Tragedy leads to a rebirth for Kelowna rock band ROSEBONE

Kelowna band ROSEBONE didn’t start on a dim, sorrowful morning last May as singer/bassist Josh Mulloy and singer/guitarist Reece Blake, their hearts run through a cheese grater, threw pots and pans, bedding and T-shirts, chairs, shoes and soaps into the trash bin, walking away with only their instruments.

It wasn’t the aftermath of fire, flood, ice or tornado that caused them to shed their material possessions like some dire, broken chrysalides struggling to break free. It was the suicide of singer/guitarist Owen Moore on May 26 at the home the three shared.

No, the band ROSEBONE didn’t start on that too still morning, but in some ways, in the shadow of Moore’s passing, it became re-born.

“For me and Reece — me and Owen and Reece had been living together and now me and Reece had no house — we threw away all our stuff,” Mulloy says from Kelowna, hours before completing the final mastering of the band’s first, self-titled album. “It was a pretty toxic place we were living in; looking back now we were not living very healthy. And it was kind of like ‘OK, we need to start fresh,’ so we threw everything away except for our guitars, basically.

“I spent the month of June last year living on friends’ couches, because we were not going to stay in that house. By July we were back on our feet, we had a house, were buying, like pots and pans and stuff like that, and I was still playing with (singer/guitarist) Cory (Janko) quite a bit. I knew that I wanted to keep playing in a band and keep my dream alive, and I wanted it to be ROSEBONE, but there was a lot of emotions going on: ‘What are other people going to think of that? Is it the wrong thing to do or the right thing to do?’ A lot of emotions; I had no idea.”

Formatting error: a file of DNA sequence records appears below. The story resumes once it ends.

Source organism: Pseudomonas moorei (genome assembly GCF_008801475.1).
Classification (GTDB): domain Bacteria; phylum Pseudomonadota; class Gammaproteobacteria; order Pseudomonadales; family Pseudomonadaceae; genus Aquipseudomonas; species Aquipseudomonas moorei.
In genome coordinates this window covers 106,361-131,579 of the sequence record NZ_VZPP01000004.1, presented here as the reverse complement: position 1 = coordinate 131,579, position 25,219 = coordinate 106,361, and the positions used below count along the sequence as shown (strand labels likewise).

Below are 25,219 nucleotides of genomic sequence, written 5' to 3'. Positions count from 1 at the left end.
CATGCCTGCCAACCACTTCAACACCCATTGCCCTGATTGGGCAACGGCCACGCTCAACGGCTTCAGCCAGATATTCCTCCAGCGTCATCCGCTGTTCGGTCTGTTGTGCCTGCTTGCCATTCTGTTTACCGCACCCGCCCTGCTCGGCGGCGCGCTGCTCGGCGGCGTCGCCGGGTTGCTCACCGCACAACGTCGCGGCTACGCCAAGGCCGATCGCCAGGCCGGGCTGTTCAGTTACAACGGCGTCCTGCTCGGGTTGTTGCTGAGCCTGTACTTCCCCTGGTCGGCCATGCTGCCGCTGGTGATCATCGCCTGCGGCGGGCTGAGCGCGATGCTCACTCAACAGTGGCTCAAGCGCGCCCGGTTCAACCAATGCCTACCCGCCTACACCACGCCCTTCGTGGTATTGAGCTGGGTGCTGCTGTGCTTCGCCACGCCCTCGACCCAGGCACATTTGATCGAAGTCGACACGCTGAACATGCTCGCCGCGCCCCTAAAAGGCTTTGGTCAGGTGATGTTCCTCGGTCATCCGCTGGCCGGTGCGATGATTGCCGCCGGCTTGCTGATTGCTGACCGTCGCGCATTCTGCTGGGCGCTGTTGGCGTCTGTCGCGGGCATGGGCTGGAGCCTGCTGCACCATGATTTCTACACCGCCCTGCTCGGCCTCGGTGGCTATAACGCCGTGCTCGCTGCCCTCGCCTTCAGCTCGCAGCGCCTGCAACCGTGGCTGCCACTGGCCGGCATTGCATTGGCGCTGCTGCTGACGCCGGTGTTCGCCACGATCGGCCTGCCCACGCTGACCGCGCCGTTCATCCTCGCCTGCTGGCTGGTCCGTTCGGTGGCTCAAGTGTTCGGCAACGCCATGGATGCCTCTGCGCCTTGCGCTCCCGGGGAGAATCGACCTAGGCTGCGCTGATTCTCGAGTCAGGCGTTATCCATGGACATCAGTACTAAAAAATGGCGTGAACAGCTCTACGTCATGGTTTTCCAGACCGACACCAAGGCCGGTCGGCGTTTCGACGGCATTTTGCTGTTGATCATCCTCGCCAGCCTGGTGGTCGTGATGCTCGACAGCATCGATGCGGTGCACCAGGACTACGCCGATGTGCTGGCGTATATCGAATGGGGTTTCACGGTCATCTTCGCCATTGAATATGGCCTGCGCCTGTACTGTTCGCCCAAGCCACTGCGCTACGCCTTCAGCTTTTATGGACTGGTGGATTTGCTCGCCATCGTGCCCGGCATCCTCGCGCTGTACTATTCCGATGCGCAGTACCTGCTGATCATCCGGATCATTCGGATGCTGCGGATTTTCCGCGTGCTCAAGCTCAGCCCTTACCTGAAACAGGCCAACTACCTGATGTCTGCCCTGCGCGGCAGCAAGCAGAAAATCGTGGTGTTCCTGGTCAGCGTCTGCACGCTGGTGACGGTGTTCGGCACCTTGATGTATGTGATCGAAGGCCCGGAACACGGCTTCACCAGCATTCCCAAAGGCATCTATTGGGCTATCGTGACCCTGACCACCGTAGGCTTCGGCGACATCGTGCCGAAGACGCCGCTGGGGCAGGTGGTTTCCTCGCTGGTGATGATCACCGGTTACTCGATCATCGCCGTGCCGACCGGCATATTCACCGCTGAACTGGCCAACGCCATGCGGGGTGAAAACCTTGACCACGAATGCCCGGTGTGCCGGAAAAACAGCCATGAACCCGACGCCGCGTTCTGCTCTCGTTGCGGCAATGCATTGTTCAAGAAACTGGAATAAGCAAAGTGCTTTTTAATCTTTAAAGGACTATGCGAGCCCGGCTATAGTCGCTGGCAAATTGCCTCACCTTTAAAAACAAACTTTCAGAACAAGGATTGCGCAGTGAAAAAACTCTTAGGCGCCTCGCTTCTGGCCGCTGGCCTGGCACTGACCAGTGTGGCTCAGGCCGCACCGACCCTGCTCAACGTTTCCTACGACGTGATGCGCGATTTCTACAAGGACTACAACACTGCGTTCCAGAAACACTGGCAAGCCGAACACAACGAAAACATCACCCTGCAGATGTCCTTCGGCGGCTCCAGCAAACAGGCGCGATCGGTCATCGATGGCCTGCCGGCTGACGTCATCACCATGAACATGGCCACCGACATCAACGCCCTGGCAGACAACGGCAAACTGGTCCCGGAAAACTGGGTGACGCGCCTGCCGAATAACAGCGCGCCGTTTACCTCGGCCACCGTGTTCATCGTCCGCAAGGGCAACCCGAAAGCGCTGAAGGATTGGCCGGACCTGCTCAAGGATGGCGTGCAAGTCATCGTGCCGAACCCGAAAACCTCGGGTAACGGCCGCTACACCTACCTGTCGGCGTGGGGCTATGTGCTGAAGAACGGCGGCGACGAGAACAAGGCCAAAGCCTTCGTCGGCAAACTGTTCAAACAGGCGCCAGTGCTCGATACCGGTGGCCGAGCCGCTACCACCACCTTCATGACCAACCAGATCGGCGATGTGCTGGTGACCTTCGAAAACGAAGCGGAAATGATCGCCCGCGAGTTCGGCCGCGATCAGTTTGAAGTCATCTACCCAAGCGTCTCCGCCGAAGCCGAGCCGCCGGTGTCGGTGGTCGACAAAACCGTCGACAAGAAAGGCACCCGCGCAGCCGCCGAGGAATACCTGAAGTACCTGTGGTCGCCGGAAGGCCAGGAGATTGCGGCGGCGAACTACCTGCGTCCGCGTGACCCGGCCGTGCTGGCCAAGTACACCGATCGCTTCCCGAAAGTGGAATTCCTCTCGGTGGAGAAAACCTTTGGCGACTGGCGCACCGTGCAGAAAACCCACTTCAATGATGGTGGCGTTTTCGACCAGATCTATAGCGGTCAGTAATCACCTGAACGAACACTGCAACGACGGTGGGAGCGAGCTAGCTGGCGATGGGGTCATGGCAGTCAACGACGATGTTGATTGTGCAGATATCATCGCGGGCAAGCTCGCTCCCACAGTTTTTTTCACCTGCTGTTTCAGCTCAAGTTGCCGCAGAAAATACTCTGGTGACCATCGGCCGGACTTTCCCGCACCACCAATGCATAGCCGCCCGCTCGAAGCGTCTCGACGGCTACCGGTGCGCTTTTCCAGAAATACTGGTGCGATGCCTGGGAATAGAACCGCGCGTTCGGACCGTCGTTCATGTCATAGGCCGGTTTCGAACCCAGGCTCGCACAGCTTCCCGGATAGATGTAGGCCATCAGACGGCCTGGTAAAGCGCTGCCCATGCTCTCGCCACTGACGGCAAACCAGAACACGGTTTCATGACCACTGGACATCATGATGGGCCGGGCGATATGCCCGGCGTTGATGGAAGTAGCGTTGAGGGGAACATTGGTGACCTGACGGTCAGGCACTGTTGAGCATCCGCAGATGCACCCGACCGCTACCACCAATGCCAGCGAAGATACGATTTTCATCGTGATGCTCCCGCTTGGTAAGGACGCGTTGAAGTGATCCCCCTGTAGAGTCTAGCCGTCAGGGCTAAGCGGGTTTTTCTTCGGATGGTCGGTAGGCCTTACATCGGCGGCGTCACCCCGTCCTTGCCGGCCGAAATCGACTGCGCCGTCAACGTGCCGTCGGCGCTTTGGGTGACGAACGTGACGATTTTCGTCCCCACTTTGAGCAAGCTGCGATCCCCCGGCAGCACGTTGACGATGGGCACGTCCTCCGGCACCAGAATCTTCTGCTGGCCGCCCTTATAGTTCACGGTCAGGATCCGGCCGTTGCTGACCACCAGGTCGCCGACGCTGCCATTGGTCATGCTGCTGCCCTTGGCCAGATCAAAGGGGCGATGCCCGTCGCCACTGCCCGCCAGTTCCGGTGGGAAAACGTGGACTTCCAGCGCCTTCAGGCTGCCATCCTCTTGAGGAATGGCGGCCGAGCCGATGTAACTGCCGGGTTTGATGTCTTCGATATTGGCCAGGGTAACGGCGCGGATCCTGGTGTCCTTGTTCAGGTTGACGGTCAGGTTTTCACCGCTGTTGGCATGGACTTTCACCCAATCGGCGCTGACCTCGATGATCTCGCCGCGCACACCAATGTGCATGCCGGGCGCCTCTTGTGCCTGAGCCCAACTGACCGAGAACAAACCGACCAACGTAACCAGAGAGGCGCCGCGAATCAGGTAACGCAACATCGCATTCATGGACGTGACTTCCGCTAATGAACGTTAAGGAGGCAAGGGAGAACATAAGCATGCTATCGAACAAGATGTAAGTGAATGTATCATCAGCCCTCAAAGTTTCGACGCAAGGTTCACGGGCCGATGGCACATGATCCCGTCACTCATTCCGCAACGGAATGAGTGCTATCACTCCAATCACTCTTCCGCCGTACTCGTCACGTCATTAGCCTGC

But Mulloy couldn’t turn his back on the dream and the music that he, Blake and Moore had shared since standing in the parking lot of Springbank High School, smoking and brainstorming names for the band — called Chunky, Vinyl Spectrum, and Paisley Haze at times — they formed that began to play parties. Mulloy had grown up influenced by his father, who performed in musical theatre productions of Phantom of the Opera in Canada and Hong Kong. He actually spent the first few years of his life living in Singapore for the same reason, although he doesn’t remember it. He clearly remembers Moore turning to him and handing him his bass and telling him to learn to play it so they could form a band.